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Google’s CEO didn’t have a convincing answer for a potentially huge weakness

If Google has one weak spot right now, it's voice-based computing.

And on Thursday's Q4 earnings call, Wall Street analysts cut right to the chase, asking Google executives if the company was at risk from the growing popularity of voice-enabled devices, which lack the screens Google's online ads rely on.

Google CEO Sundar Pichai

Google CEO Sundar Pichai

Google CEO Sundar Pichai sought to tamp down the concerns, telling analysts on the call that Google was "comfortable" about the way things would play out over the coming years.

But Pichai didn't provide any details about how Google planned to evolve its ad business into the world of voice-based computing.

Instead, he tried to assure his audience that the threat isn't as big as some might expect. Sure voice-enabled gadgets like the Amazon Echo, and Google's own Home device, don't have screens — screens that currently display the online ads that account for the vast majority of Google's revenue.

But who really thinks screens aren't going away?

Voice will only be "one mode," he said. "Users will have many different ways by which they interact" with computers.

It's still "early days" for voice based computing, Pichai added. And he stressed that Google's years of experience working on natural language search and speech recognition give it a big edge over the competition.

Still, the fact is that Google is at an inherent disadvantage when it comes to voice computing.

The big player in voice computing right now is Amazon, which sells the Amazon Echo speaker as well as a slew of new and upcoming products with the Alexa voice assistant built in. Amazon doesn't need to make money from search ads. Instead, it can use Alexa as a way to encourage users to buy more stuff from Amazon and sign up for services like Amazon Prime.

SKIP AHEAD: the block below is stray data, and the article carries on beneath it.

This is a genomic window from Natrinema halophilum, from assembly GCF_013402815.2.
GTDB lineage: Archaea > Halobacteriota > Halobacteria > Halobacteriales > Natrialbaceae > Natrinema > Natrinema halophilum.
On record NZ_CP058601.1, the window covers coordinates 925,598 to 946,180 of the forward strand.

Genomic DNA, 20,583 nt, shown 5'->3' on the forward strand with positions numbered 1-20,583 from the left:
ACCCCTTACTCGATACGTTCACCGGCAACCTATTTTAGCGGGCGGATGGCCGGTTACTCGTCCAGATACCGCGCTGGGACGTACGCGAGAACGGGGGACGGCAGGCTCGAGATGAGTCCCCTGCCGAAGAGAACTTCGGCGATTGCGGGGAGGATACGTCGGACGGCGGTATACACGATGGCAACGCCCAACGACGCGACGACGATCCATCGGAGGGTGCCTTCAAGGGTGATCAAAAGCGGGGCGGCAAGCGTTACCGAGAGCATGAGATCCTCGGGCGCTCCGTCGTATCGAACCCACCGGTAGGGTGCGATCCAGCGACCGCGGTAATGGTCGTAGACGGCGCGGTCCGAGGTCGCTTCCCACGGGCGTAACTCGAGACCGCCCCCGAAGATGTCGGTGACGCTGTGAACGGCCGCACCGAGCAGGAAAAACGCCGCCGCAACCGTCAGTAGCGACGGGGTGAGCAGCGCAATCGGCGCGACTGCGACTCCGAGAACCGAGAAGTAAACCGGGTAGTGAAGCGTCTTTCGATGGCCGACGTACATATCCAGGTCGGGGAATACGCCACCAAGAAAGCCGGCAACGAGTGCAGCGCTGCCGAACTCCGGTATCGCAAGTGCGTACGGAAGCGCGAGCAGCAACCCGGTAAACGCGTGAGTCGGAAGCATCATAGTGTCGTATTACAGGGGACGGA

Google makes its own voice-enabled gadgets to compete with the Echo, called the Home. The problem is that Google can sell plenty of Home devices but they won't make up for the bigger loss of ad revenue if voice really catches on and the world moves away from screens.

Google needs to figure out a new type of ad or a new business model.

Just trust us

If there's a plan, Google is keeping it close to the vest and hoping that investors won't worry too  much.

"We think about it from a long-term perspective," Pichai said. "So I see more opportunity than challenge when I think about voice search."

And yes, Google has succesfully navigated a major platform shift before — from desktop computers to smartphones. So Google defenders will argue that the company deserves the benefit of the doubt. But that was a shift from big screen to small screen. Now the world may be going to no screen.

And as voice-devices like the Echo become more popular, the questions on conference calls are sure to become more frequent. It may be time for Google to start preparing a better answer.

This article was first published on Business Insider.

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